Trying to live this way makes prayer and communion with God so much more vital and reveals how stale and lifeless a system of principals can become. God chose to do something far more personal than writing us a letter to resolve the mess of human existence. That’s why it makes sense that I find within myself the desire to stay in conversation with God listening for a prompting from the holy spirit and also immersing myself in continual reading of the Bible so that I will develop an ear for how God’s voice sounds. Yea, that’s right me. The same guy who sometimes forgets becoming a writer isn’t the most important thing in the world. The same guy who has outbursts of frustration and the same guy who once rode his bike to class in college, walked all the way home and realized as he put the key in the front door “Wait, I rode my bike to school today!” Even though I often miss that seeking God’s kingdom is the point and have a temper and forget really simple stuff God still considers me a vessel worth speaking to and through. Reading the Bible consistently is a great way to get to know God’s voice and his commands. It puts a person in a great place to hear God’s voice and gives them something to use to validate or nullify what they feel they are hearing.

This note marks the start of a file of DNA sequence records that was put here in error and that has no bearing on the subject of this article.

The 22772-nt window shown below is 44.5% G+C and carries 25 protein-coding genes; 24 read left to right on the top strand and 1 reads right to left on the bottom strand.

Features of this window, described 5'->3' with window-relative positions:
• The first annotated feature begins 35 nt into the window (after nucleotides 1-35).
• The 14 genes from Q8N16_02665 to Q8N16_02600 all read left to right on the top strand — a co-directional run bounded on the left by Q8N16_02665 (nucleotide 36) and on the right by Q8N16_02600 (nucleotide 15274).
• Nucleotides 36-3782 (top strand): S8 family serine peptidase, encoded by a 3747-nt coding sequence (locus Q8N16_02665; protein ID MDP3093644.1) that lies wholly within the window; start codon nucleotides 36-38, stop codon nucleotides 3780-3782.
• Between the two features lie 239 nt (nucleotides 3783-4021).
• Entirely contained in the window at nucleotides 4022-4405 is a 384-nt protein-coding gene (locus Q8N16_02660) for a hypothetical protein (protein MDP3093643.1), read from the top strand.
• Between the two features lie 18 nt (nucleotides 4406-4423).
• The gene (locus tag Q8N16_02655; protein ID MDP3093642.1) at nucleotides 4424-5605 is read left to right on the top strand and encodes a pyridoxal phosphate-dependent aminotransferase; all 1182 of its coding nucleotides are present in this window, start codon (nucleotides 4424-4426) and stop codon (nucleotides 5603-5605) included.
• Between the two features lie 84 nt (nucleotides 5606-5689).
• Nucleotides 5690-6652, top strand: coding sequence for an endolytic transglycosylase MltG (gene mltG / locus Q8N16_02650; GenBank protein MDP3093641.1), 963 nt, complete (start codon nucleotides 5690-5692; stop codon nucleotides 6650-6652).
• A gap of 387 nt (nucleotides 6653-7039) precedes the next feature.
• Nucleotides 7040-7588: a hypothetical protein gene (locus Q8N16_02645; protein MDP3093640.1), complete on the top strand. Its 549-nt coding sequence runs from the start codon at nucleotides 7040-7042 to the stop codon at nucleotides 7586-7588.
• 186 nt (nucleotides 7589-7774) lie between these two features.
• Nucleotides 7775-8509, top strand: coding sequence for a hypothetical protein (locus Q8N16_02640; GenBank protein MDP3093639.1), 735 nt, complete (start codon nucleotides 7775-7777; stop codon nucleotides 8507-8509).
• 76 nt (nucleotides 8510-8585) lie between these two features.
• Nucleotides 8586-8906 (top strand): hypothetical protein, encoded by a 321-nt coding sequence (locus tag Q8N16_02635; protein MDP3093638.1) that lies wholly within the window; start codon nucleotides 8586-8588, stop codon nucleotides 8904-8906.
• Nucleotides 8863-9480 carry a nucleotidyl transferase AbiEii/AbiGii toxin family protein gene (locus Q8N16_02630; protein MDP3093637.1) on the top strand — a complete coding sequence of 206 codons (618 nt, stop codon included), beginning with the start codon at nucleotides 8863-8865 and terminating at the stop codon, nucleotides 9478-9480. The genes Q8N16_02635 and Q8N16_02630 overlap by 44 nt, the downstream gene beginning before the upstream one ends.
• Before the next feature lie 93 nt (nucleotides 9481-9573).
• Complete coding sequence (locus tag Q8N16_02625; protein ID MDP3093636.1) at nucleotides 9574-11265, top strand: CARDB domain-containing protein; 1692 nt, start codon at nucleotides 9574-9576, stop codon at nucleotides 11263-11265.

Jesus said:

“My sheep recognize my voice; I know them, and they follow me. I give them eternal life, and they will never perish. No one will snatch them from me,”

-John 10:27

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Heaven is for real

By Todd Burpo and Lynn Vincent

Thomas Nelson Publishers

Todd Burpo is a pastor and his wife Sonja a school teacher.  They slowly get little glimpses into what heaven is like from the most unlikely of places; their four year old son. Heaven is for real is the real life story of four year old Colton Burpo’s visit to heaven during an emergency apendectomy. Colton’s experiences shake up their dull notions of heaven and bring the Burpo family together as well as their church community.

I found the book to be engaging. It was not difficult to get pulled into the story. I found the story to be amazing yet believable. This is due to the fact that Colton gained information about his family history and about God the average four year old would not have, even a pastors son. He seemed clearly affected in a deep way by his time in heaven. Plus the information came out slowly, more from the curiosity of Colton’s parents than any sort of desire in Colton for attention. Perhaps it is that the most willing vessel for God to work with is sometimes that of a child.